Second, we need to treat security in the same way we currently treat sexual harassment. That is, we need to educate the C-suite as to the need to understand security as a process–and just as we strive to make women secure at the workplace from abusive men, we need to strive to make the plant or office secure from unwanted intrusions.
This means security training–and the C-suite needs to take security training as seriously as it now takes sexual harassment training. That includes training products covering e-mail, fishing attacks, social engineering attacks, properly identifying employees, secure access points through the building using card readers.
And that also includes a number of potential software products depending on the line of business the company is in, including properly integrating two factor authentication, and having an IT department properly manage corporate laptops or desktop computers. That also includes putting some teeth behind some of these requirements: being willing to repremand employees for lax security practices in the same way we repremand employees for sexual harassment.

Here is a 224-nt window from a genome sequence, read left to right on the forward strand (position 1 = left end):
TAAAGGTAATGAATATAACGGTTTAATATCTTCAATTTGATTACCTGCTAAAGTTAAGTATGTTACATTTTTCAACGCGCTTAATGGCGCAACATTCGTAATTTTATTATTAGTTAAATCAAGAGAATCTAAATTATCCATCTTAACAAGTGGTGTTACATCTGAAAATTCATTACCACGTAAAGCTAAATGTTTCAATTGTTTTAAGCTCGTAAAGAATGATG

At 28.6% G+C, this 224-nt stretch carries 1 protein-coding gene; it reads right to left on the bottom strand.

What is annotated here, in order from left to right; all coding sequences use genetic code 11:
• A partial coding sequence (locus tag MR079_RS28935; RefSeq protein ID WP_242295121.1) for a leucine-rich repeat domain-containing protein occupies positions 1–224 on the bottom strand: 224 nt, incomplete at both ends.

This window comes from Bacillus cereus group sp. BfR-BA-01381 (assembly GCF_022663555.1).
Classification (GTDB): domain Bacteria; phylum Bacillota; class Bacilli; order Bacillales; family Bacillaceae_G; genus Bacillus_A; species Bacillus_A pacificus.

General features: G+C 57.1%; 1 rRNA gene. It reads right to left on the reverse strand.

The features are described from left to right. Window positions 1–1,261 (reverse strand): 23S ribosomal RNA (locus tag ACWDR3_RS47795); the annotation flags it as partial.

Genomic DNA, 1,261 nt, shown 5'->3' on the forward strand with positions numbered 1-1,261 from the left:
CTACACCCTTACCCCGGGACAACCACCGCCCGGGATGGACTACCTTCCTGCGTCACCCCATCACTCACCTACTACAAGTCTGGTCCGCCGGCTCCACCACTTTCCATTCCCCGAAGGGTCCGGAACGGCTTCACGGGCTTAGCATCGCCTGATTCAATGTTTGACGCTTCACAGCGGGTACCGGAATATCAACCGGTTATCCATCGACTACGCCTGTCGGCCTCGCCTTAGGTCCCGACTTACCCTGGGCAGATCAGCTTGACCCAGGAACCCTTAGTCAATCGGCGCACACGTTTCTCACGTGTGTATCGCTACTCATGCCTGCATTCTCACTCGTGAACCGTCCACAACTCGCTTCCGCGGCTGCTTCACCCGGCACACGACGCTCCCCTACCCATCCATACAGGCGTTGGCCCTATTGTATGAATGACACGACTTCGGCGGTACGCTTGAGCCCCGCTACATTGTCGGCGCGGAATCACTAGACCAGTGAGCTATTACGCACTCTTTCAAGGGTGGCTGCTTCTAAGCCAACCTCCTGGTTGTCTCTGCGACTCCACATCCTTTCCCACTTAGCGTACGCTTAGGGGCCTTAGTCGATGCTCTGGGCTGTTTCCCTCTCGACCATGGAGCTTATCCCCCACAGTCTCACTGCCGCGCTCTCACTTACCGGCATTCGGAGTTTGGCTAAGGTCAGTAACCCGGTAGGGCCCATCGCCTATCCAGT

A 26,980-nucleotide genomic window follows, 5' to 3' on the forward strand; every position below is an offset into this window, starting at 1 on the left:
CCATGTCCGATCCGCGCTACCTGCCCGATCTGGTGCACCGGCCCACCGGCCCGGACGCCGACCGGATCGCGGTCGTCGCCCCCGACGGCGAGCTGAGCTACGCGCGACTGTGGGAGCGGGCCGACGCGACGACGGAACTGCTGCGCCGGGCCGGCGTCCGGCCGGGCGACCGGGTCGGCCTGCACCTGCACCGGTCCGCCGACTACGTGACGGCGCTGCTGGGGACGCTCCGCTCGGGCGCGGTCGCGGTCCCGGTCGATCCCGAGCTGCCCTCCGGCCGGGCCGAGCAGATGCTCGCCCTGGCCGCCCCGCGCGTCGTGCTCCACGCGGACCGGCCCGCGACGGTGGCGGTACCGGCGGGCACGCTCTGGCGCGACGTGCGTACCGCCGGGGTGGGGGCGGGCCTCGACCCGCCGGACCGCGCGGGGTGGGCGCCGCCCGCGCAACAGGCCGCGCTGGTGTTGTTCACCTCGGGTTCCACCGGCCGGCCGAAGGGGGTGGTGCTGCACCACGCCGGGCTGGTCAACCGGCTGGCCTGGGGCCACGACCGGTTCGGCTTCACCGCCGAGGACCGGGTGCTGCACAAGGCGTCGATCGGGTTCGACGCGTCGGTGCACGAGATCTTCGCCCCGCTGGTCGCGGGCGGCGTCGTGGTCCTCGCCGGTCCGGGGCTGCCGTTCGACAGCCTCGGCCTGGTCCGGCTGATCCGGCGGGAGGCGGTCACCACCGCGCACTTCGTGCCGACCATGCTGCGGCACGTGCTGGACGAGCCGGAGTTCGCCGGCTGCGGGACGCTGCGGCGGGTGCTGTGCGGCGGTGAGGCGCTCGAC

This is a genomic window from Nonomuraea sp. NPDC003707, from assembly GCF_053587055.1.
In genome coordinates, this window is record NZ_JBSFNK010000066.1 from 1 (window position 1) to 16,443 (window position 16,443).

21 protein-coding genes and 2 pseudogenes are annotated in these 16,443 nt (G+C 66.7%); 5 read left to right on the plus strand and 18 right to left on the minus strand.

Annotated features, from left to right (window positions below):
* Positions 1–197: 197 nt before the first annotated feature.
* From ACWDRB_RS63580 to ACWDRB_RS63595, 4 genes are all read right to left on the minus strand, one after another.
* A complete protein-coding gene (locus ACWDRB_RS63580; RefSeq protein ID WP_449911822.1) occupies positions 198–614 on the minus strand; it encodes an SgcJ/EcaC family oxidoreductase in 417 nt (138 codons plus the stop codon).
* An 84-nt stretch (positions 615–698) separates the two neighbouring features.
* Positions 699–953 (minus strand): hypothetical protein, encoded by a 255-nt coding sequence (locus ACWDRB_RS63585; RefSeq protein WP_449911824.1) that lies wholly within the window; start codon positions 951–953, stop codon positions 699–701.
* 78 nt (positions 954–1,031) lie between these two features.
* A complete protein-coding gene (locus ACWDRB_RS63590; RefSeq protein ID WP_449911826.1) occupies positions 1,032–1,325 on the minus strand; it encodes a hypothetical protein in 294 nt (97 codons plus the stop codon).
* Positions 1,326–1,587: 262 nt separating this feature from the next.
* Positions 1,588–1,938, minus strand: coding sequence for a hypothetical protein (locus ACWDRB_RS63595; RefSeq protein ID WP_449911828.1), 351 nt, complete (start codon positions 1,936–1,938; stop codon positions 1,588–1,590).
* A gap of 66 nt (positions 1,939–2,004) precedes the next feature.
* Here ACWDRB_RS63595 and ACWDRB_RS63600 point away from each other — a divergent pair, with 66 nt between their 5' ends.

Third, we software developers need to properly segregate software and consider “enclaves” of information, challenging data at every point in the system in the same way we put card readers at various points inside an office building. That includes special attention to mission-critical systems and systems containing financial data–and that “attention” includes physical security: limiting access to those systems, logging card readers, regular security audits and review.
Fourth: if the Federal Government wants to get into the business of incentivizing security at corporations such as power plants, then they should encourage ‘security audits’ of those corporations–including encouraging corporations who lack the proper skill set within its C-suite to at least hire a ‘director of security’ who has the authority to mandate corporate change for all physical and computer security, including security audits of all software used by that corporation or audits of software developed for that corporation.
Unfortunately I don’t think we’ll get this from the Federal Government.
Instead, I suspect they’ll just throw money at the situation, subsidizing a bunch of high-priced security “experts” to recommend companies buy a bunch of security “toys”–like fancy front-door locks which look really nice, but fail to address that open window next to the front door.